We did two labs involving polarization today. Doc Schuster has a lot of nice videos on optics, here’s his “Intro to Polarization Filters” on youtube.
The first lab we did involved placing a linear polarizer in front of the HeNe laser and measuring the intensity of laser light passing through the polarizer as we rotated the polarizer. I didn’t have a nice rotation mount, so I just printed out a 360 protractor on cardstock, cut a hole in the middle for the laser to pass thru and put a pointer on the polarizer. A ‘high tech’ clothes pin was used to hold the polarizer onto the protractor. This wasn’t the best set up but it worked well enough for the students to see that the intensity varied with the angle. We used a Texas Instrument sensor (little red box in the photo)that communicates with an iPad via bluetooth to measure the light intensity. Students found that bumping the setup in any way could seriously effect their results, but they got enough data to show that the intensity depends on the cosine squared of the angle.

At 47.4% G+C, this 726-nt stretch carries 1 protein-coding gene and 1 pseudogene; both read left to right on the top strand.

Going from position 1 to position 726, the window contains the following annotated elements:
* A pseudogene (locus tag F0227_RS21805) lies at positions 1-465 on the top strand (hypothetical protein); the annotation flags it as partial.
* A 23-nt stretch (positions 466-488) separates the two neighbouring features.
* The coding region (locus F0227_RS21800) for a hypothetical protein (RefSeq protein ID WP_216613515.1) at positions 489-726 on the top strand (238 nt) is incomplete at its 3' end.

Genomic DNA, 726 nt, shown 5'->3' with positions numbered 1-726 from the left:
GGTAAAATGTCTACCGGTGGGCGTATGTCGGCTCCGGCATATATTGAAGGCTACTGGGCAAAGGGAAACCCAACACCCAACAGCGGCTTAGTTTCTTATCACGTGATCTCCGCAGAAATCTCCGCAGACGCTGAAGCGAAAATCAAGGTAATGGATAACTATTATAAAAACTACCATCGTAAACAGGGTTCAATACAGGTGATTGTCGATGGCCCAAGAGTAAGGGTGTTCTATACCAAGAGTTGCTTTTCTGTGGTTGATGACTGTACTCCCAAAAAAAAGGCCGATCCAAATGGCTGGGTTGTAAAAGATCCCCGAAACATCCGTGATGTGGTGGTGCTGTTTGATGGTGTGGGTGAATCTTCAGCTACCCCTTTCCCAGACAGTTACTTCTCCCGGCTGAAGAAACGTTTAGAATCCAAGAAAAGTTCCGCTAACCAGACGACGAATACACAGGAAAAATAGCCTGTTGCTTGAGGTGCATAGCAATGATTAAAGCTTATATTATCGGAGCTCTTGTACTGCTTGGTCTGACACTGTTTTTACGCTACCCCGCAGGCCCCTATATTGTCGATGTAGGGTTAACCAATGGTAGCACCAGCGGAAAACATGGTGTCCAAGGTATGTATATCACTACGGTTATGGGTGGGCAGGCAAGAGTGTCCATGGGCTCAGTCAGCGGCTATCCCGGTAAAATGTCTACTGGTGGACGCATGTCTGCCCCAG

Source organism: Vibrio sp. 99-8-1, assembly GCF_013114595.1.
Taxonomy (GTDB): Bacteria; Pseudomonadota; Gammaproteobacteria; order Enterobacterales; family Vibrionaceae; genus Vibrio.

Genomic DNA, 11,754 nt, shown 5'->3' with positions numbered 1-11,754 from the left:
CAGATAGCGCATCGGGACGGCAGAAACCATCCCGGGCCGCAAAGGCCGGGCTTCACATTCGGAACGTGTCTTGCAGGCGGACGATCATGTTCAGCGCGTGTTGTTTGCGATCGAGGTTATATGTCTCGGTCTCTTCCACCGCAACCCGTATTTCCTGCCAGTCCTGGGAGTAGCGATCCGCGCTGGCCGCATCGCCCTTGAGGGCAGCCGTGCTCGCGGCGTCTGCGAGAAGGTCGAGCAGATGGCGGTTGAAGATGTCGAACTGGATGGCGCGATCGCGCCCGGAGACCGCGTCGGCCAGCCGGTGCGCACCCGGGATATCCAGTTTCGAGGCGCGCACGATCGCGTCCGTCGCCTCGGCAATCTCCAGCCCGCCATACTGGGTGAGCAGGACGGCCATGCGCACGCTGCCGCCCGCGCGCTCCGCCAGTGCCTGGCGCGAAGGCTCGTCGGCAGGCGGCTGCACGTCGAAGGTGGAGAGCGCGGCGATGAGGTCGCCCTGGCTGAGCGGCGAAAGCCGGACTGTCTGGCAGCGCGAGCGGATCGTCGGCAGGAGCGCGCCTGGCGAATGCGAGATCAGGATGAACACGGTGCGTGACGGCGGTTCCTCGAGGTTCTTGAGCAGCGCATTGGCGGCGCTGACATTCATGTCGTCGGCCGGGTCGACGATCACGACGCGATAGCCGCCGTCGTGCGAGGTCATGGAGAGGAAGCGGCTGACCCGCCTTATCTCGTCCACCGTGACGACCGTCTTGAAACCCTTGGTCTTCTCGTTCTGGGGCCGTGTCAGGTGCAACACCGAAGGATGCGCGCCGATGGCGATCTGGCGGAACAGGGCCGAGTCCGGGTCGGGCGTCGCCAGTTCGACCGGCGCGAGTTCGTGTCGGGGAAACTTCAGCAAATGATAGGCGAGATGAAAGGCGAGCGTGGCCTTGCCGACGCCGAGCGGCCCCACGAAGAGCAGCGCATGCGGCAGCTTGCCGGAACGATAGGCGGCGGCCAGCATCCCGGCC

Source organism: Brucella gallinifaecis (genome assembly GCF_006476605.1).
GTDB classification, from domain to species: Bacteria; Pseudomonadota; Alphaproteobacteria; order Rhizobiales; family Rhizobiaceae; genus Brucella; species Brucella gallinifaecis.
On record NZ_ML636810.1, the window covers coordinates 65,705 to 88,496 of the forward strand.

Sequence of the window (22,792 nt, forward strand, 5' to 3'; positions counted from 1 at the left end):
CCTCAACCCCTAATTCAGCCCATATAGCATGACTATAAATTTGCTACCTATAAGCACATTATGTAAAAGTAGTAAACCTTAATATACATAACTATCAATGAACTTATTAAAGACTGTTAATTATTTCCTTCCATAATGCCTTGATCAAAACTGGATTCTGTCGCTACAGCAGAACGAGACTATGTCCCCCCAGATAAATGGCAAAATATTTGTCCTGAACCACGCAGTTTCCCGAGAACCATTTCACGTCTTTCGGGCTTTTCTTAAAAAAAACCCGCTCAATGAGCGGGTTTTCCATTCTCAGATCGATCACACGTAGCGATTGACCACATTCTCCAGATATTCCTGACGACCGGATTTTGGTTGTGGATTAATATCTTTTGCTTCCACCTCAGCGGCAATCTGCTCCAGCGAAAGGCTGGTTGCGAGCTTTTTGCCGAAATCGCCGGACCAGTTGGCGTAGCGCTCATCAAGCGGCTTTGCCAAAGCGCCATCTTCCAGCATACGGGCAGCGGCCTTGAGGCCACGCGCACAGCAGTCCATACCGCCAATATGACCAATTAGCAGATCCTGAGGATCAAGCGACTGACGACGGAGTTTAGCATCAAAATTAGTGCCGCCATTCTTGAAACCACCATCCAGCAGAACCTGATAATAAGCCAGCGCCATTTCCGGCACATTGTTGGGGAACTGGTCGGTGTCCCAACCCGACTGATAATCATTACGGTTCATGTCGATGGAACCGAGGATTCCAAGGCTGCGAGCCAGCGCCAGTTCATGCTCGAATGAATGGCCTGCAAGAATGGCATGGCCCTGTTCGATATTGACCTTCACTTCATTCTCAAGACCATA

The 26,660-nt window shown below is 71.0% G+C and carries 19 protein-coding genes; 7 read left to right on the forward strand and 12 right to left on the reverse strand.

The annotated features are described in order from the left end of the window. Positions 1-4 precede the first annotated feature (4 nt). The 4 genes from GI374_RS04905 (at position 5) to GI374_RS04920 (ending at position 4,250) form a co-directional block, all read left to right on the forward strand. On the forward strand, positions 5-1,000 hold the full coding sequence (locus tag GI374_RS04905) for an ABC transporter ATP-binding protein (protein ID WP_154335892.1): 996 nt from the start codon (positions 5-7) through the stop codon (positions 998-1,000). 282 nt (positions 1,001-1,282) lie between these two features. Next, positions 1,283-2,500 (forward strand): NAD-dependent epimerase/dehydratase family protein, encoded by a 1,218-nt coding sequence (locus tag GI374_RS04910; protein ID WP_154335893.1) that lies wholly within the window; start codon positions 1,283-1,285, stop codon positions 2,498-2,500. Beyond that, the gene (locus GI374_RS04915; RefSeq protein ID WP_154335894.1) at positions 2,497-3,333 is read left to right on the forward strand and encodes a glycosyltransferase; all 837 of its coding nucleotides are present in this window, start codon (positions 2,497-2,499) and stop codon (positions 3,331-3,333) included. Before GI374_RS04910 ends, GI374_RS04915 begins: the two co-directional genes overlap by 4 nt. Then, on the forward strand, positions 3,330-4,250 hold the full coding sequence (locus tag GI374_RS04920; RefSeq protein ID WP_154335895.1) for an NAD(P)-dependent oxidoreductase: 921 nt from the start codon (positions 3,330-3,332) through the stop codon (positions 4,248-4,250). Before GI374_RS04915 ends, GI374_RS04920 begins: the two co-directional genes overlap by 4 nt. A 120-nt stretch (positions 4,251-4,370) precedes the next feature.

The other experiment involved playing with a chunk of calcite. Previously we had talked about the index of refraction of materials and how it depends on the wavelength of the light. Different colors of light will move through materials at different speeds and therefore refract more or less, that’s how prisms work and why we have rainbows. But the index of refraction can also depend on polarization in some materials, like calcite. Just putting a piece of calcite down on a piece of paper and looking through it you get two images because the light coming from the paper is split into two polarization components with each taking a slightly different path through the crystal. The students placed the calcite in front of a laser pointer and determined the polarization of the two exiting laser beams were indeed different by 90 degrees.